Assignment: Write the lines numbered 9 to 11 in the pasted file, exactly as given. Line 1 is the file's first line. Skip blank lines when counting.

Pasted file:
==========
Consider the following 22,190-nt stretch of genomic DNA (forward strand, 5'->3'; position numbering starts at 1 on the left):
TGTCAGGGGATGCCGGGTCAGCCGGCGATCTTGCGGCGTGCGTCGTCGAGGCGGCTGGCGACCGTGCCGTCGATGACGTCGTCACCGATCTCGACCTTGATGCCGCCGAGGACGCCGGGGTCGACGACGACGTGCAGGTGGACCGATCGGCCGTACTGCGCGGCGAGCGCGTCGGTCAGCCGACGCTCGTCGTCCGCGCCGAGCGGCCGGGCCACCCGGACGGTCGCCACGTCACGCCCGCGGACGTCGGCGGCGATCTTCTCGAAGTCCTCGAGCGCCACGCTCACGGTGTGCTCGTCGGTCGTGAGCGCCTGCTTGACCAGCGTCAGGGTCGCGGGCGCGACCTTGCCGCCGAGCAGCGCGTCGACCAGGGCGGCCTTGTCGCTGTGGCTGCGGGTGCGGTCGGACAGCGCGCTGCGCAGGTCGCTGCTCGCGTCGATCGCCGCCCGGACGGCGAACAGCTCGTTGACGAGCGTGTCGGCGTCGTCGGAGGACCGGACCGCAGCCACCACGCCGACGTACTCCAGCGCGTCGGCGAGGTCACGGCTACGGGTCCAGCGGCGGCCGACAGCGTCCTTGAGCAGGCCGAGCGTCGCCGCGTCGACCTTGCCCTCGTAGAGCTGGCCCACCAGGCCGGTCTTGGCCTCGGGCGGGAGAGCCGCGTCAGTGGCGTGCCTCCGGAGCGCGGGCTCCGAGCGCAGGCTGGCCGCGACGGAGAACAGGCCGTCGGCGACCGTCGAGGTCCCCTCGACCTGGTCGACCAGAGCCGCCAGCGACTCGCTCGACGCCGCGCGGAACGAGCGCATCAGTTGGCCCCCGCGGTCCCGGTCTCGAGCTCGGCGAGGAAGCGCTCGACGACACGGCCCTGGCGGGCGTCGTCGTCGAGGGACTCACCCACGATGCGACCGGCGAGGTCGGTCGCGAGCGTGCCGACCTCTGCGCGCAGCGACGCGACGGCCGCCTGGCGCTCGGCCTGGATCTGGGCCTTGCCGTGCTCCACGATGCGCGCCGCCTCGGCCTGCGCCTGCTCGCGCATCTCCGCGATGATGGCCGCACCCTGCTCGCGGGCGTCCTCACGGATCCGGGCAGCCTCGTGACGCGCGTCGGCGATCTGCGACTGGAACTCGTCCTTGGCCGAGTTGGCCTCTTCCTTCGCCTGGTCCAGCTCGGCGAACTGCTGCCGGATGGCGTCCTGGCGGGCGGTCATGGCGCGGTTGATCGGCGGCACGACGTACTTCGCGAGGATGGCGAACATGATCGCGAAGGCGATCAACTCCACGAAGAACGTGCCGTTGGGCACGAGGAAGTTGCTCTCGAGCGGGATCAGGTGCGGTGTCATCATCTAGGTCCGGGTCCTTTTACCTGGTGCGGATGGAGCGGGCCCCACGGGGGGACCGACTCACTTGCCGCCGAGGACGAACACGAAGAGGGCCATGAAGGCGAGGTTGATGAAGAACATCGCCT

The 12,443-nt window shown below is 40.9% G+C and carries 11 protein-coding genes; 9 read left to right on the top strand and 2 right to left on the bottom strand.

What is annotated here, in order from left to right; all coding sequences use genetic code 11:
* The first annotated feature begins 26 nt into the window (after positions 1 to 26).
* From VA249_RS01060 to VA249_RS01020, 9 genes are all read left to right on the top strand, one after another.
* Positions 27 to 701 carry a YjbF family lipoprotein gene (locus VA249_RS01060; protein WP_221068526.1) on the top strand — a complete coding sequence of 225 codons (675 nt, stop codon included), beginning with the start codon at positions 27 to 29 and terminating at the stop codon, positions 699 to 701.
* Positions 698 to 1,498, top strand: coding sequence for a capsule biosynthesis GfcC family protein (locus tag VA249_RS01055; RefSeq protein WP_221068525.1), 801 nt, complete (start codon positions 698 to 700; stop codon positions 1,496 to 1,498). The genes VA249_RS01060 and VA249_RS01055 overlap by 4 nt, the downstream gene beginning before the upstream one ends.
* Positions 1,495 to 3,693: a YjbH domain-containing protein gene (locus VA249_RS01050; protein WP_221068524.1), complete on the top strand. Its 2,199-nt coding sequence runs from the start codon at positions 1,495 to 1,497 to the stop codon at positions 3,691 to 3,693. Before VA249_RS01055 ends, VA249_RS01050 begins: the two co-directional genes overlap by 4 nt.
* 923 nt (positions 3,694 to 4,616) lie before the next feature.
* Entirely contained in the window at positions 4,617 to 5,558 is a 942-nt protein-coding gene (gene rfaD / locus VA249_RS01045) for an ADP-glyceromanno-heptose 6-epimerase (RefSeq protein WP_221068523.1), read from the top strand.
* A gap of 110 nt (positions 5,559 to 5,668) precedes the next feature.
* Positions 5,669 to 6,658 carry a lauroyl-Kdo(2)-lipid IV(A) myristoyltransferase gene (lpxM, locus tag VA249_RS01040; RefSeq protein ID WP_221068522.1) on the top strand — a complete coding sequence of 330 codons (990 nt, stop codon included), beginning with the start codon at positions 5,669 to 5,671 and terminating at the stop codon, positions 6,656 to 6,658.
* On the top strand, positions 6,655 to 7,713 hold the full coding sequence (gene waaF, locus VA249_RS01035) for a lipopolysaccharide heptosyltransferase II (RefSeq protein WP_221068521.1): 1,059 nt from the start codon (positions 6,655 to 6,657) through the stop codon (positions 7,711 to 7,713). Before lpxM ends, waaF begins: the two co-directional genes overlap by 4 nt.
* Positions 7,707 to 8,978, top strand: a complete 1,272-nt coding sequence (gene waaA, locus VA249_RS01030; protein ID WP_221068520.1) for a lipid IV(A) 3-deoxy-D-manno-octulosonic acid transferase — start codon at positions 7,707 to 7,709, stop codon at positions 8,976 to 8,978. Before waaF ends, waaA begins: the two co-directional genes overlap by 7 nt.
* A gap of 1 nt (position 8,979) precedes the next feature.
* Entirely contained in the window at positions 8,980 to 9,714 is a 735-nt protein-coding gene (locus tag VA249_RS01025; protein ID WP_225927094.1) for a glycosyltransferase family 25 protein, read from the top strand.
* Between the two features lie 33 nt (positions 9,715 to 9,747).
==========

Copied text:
* Positions 1,495 to 3,693: a YjbH domain-containing protein gene (locus VA249_RS01050; protein WP_221068524.1), complete on the top strand. Its 2,199-nt coding sequence runs from the start codon at positions 1,495 to 1,497 to the stop codon at positions 3,691 to 3,693. Before VA249_RS01055 ends, VA249_RS01050 begins: the two co-directional genes overlap by 4 nt.
* 923 nt (positions 3,694 to 4,616) lie before the next feature.
* Entirely contained in the window at positions 4,617 to 5,558 is a 942-nt protein-coding gene (gene rfaD / locus VA249_RS01045) for an ADP-glyceromanno-heptose 6-epimerase (RefSeq protein WP_221068523.1), read from the top strand.